Sunday, May 13, 2007

XY chart and graph theory

Do you know graph theory? To me it's inspiring as such. In business intelligence, a graph (in the meaning of graph theory) provides a method to visualize relationships between entities such as between people, companies, geographical locations, etc.

Hierarchical systems, where each element of the system (except for the top element) is subordinate to a single other element, are graphs too. Various organization charts and genealogy charts (both in biology and as family trees) are good examples of such graphs.

XY chart is a good way to visualize graphs. To do it clearly, at least XY must be able to:

  • Draw data points (entities)
  • Draw lines between data points to visualize existing relationships
  • Label data points (entities)
In my previous posting I already wrote about the first two aspects. The third aspect, labeling a data point, is necessary to understand the meaning of nodes of a graph.

The following step-by-step example shows a method how you can automatically create a graph by using XY and two tables graph_node (entities) and graph_link (relationships).

1. Create the graph_node and graph_link tables.

CREATE TABLE graph_node (node_id VARCHAR(3), node_name VARCHAR(40), node_order INTEGER, node_count INTEGER);
CREATE TABLE graph_link (node1_id VARCHAR(3), node2_id VARCHAR(3));

2. Populate tables with countries of Europe and border neighboring relationships (or anything you wish).

Note that I have included the node_order and node_count columns in the graph_node table. They are necessary to calculate (x, y) locations of data points later on. In a real situation, you should calculate node_order and node_count automatically by using SQL (or perhaps your OLAP system is able to calculate them on the fly).

By the way, there are 43 countries in Europe and 80 borders between them (not including Vatican and Turkey as nodes; including RUS-LTU, RUS-POL, and GBR-ESP relationships because of separate areas of Kaliningrad and Gibraltar).

3. Create a graph_link_view based on the two tables:

CREATE VIEW graph_link_view (link_id, datapoint_id, node_id)
SELECT CONCAT(node1_id,node2_id), 0, node1_id FROM graph_link
SELECT CONCAT(node1_id,node2_id), 1, node2_id FROM graph_link
SELECT CONCAT(node1_id,node2_id), -1, NULL FROM graph_link
SELECT node_id, 0, node_id FROM graph_node
WHERE node_id not in (select node1_id from graph_link)
AND node_id not in (select node2_id from graph_link)
SELECT node_id, -1, NULL FROM graph_node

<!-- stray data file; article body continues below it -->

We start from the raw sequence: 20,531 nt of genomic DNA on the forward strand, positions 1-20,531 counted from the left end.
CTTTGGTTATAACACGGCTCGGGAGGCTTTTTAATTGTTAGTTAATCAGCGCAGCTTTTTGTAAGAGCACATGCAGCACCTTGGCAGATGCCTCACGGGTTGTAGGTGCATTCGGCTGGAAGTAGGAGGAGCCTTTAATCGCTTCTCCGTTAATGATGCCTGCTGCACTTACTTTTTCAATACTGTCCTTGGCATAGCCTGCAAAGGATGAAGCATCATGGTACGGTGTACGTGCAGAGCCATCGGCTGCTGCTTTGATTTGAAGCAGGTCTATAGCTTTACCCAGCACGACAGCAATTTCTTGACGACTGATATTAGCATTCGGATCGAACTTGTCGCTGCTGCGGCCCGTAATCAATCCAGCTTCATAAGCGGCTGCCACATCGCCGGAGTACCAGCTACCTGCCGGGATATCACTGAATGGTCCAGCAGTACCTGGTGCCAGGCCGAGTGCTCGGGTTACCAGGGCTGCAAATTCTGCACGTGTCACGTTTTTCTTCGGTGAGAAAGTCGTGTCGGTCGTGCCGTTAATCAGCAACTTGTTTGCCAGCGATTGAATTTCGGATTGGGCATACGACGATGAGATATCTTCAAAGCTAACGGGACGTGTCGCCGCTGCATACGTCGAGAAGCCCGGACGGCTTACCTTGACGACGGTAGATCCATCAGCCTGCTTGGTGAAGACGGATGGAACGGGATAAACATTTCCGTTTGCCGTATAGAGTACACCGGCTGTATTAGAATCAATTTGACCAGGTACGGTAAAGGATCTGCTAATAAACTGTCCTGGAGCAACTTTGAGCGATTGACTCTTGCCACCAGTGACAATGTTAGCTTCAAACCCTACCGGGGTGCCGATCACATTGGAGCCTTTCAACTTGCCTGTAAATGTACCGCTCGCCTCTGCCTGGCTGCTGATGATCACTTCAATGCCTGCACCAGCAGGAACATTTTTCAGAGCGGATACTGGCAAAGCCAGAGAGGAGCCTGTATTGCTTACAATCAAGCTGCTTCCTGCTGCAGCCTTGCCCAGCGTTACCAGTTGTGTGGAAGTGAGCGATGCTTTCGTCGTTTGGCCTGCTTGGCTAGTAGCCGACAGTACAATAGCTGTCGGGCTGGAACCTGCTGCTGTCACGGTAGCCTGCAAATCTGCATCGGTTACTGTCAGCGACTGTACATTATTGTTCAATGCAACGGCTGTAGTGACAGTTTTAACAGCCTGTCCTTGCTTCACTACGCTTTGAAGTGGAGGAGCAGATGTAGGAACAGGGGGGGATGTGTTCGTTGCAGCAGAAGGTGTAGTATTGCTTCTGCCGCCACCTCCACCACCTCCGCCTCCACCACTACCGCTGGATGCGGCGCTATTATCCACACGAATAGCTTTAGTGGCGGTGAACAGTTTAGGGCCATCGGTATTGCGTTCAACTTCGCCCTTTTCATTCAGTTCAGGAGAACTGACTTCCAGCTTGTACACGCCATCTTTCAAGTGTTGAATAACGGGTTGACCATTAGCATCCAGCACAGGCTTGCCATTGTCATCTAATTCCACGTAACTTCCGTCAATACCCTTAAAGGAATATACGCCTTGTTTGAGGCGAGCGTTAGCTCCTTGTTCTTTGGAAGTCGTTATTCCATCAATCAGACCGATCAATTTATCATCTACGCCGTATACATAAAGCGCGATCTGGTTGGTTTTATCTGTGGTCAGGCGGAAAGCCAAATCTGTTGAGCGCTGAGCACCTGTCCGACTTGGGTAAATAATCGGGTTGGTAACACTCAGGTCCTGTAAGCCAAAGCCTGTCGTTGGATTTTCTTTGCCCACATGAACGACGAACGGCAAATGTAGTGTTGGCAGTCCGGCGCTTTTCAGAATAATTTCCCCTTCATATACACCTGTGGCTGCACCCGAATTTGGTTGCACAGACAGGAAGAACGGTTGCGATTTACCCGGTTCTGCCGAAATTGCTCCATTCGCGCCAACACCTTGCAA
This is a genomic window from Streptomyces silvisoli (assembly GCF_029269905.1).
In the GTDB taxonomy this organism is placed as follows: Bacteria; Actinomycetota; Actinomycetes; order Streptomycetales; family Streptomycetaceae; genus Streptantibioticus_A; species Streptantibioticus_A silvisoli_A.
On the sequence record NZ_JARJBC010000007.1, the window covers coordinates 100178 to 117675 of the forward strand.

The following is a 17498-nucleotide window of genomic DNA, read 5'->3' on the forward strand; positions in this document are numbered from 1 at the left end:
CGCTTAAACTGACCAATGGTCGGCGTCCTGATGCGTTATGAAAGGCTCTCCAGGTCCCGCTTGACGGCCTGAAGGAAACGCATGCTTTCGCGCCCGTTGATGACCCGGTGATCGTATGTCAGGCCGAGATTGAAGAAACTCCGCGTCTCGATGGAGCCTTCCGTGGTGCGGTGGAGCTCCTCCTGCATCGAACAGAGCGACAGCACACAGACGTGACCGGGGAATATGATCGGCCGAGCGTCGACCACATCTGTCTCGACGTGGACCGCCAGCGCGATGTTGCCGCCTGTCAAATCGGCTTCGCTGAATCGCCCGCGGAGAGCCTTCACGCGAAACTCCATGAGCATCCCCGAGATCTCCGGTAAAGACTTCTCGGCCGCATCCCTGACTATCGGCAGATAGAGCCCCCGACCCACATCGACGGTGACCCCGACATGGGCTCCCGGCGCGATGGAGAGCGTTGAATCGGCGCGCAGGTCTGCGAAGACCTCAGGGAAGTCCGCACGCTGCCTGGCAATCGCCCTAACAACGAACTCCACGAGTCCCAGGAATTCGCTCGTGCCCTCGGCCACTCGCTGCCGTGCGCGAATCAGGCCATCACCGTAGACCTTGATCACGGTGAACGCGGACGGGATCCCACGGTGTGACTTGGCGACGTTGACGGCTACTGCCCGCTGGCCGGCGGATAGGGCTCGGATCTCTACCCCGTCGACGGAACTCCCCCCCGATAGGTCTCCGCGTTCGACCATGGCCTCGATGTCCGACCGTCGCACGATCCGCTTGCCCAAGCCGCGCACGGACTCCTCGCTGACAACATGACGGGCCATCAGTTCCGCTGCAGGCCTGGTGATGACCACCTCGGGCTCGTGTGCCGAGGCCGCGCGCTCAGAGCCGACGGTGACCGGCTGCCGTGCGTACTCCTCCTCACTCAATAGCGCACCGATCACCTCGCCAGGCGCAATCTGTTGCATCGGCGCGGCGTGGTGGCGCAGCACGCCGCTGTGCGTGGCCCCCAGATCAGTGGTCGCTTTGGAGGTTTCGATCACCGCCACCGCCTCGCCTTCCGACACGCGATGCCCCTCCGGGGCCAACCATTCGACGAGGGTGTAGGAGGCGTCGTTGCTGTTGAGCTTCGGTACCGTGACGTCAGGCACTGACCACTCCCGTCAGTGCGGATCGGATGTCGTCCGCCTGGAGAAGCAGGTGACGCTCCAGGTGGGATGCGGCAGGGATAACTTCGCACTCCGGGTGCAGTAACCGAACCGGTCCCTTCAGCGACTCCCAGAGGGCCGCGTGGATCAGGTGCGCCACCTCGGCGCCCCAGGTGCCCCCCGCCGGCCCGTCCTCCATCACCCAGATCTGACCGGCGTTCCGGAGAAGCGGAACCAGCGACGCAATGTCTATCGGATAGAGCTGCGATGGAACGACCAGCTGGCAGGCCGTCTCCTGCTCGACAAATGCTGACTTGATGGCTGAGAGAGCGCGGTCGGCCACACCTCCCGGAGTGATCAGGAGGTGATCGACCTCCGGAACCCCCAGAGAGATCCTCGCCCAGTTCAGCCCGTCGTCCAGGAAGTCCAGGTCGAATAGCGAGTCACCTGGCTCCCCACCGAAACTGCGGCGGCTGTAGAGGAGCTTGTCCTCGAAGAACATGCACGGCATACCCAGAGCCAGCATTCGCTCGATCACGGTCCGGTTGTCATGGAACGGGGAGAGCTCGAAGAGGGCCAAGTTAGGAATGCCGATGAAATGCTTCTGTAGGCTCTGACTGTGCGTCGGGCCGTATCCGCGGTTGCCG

WHERE node_id not in (select node1_id from graph_link)
AND node_id not in (select node2_id from graph_link);

This view is necessary because of the way the XY chart draws data points and lines between them (see my previous posting). The following image shows some contents of the view:

Each row in graph_link table produces 3 rows in graph_link_view with datapoint_id values -1, 0, and 1 (0=start line, 1=finish line, -1=break line). Some nodes such as Iceland does not have border relationships with other country nodes, so it produces 2 rows into view (-1, 0).

4. Use the following query behind your report.

SELECT link.link_id, link.datapoint_id, node.node_id, node.node_name, node.node_order, node.node_count
FROM graph_link_view link
LEFT OUTER JOIN graph_node node ON link.node_id = node.node_id;

5. Create the measure dimension with the followin three calculations:

X = MIN(SIN(360*node.node_order/node.node_count/180*PI()))
Y = MIN(COS(360*node.node_order/node.node_count/180*PI()))
Label = MIN(node.node_id)

6. Create other dimensions as follows:

Outer category = link.link_id
Middle category = link.datapoint_id
Inner category = node.node_name (=serves as a tool tip label)

7. Create an XY chart and format it as follows:

The XY chart displays countries as data points in circle and border neighboring relationships between them as lines. Iceland and Malta aren't connected (they are islands).

A few notes:

I created this XY chart with the Voyant tool. It displays the data point label to the right of the data point. Additionally, when you move the mouse cursor over a data point, I specified the chart to display the inner category dimension as a tool tip (ISL data point displays "Iceland").

I explored some other OLAP charting tools whether or not it's possible to create the same XY. All of them seem to fall short in displaying data point labels, such as Excel, BusinessObjects Desktop Intelligence and Web Intelligence. Why such a useful feature is not supported by them, I don't know?

About the XY chart itself, it's actually somewhat hard to read, because the lines cross so often. Therefore I created another chart (below) in which I used longitudes and latitudes for (x, y) coordinates. Much better!

And of course, there's no meaning in displaying neighbor country relationships as a graph, because a simple map of Europe will do.

Nevertheless, the method above is ok to visualize connections found within customer relationship databases. For example, supposing your CRM database contains information about meetings (when, who, on which project), you can use this data to visualize which people were involved together in certain projects at certain time period. An XY graph visualizes this much better than a table.

I will now put an end to this posting, though I have two more issues in my mind:

  • What to do if your graph is very large?
  • Hierarchical graphs?

UPDATE (May 14, 2007): I've forgotten two borders, one between Germany and Czech Republic and another between Switzerland and Austria.

UPDATE (May 18, 2007): I recently learned that there's software for fully automated graph layout, Mathematica 6. If this functionality existed in some OLAP tool, it would be nice.

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